27 Days of Thankfulness {A Thanksgiving Craft for Kids}

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I love Thanksgiving. LOVE it. Of all the holidays it is still the most sincere, least commercialized … at least, it can be if you set the focus from the beginning.

One thing our family is doing to honor the holiday is creating “Thanksgiving Leaves” as our table centerpiece. It’s a great way to add a touch of fall color to your home while helping your children focus on the meaning of the day … giving thanks.

How to Make Your Own Thanksgiving Leaf Centerpiece

Materials Needed

  • Construction paper in fall colors
  • Scissors
  • A container to hold your “leaves”

Instructions

  • Start by cutting out various shapes of leaves from the construction paper, enough to last from the first of November (or whenever you start the craft) until Thanksgiving Day. (You can buy pre-cut shapes if you want, but they aren’t hard to do yourself.) Be sure there are enough leaves for every child (and parents if you would like to participate as well).
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Cut out leaf shapes in several different varieties — it’s more fun for kids to chose their own and it adds variety to your holiday decoration!
  • Each day have your child share something that they are thankful for and write it on a leaf. It can be simple or profound, whatever works! I wanted to push our daughter to really think about our blessings, and not just list a new name each day, so we lumped family and friends all together on day one. This year, I think we are going to do it in the evening as part of our reflection on the day, and choose something that happened that day to record as our Thanksgiving blessing.

Decorating Ideas for Your Leaves

As you finish each leaf, you have a couple of choices:

  • You can put them up day by day on the wall or as tree hangings in a Thanksgiving tree, similar to this idea.
  • Or you can do what we did: put them in a container that you bring out on Thanksgiving Day. Scatter the leaves on your table as a centerpiece or at other strategic locations around the house and use them to reflect back on the blessings of the month, some that you may not have remembered had you not written them down.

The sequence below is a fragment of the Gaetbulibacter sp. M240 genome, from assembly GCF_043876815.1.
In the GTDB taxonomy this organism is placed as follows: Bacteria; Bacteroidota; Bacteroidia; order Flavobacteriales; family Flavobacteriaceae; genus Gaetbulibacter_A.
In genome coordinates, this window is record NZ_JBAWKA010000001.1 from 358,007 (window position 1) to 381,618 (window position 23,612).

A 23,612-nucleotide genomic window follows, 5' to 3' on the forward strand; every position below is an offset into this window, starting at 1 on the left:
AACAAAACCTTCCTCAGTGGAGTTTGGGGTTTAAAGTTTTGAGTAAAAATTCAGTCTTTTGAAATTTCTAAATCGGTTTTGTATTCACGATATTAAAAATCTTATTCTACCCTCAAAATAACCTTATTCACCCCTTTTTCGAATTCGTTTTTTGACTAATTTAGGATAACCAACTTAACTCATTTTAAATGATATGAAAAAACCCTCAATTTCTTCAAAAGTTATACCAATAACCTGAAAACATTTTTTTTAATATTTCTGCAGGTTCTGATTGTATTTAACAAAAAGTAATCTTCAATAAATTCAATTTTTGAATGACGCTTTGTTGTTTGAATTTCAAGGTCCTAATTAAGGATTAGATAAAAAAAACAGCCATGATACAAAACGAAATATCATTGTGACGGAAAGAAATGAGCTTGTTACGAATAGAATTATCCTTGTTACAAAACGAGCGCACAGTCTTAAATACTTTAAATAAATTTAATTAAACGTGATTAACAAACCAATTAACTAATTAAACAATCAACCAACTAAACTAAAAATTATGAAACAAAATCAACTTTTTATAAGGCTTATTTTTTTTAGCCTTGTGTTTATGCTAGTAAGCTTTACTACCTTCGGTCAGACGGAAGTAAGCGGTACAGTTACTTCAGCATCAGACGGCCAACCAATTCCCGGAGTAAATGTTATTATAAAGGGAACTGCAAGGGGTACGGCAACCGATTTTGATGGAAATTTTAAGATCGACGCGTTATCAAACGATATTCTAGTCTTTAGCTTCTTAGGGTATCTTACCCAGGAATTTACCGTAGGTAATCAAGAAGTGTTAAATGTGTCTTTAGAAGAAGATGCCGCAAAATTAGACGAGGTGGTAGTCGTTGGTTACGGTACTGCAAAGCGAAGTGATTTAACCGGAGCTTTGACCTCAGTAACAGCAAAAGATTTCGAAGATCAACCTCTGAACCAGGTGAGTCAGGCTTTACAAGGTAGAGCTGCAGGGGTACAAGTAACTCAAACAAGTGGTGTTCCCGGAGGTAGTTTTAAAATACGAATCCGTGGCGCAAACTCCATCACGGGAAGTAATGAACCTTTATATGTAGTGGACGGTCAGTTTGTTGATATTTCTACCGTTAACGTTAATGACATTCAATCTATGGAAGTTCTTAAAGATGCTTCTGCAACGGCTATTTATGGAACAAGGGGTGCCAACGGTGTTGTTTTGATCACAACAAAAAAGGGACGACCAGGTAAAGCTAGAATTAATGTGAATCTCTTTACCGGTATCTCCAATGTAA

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Here’s an example of the first thing my daughter said she was thankful for. We labeled it as #1 and placed it in our leaf container to display on Thanksgiving.

Additional Ideas to Consider Along With This Activity

If this activity sparks something in you to begin recording those blessings, consider starting your own thankfulness journal, along the lines of what writer Ann Voskamp recommends. (And yes, her book is amazing, but no, you don’t need to read it to keep a gratitude journal.) For us, it is a great prelude to the Christmas season, when we want to focus our children’s hearts more on what they can give, not just on what they will receive.

Thanksgiving is not just a holiday or a season. It is a mindset that can last all year round. What are you going to do this year to cultivate it in your children?

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Kristi is a pastor’s wife, mother, writer, and former public school teacher for English for Speakers of Other Languages. She grew up all over the United States as an Air Force brat, but moved to Columbia in the 1990s to attend Columbia International University, and has called the Midlands “home” ever since. Her days are kept full with the antics and activities of her children, homeschooling through Classical Conversations, participating in MOPS and church activities, writing, and leading her Columbia-based pregnancy loss ministry, Naomi’s Circle. Kristi is a contributing editor for “Rainbows and Redemption: Encouragement for the Journey of Pregnancy After Loss” (www.rainbowsandredemption.weebly.com) and a co-author (with the lovely Alexa) of “Sunshine After the Storm: A Survival Guide for the Grieving Mother“ (sunshineafterstorm.us). She shares her thoughts about parenting, loss, cloth diapers, homeschooling, babywearing, and how to integrate faith and life on her blog, This Side of Heaven (www.thissideofheaven.weebly.com).

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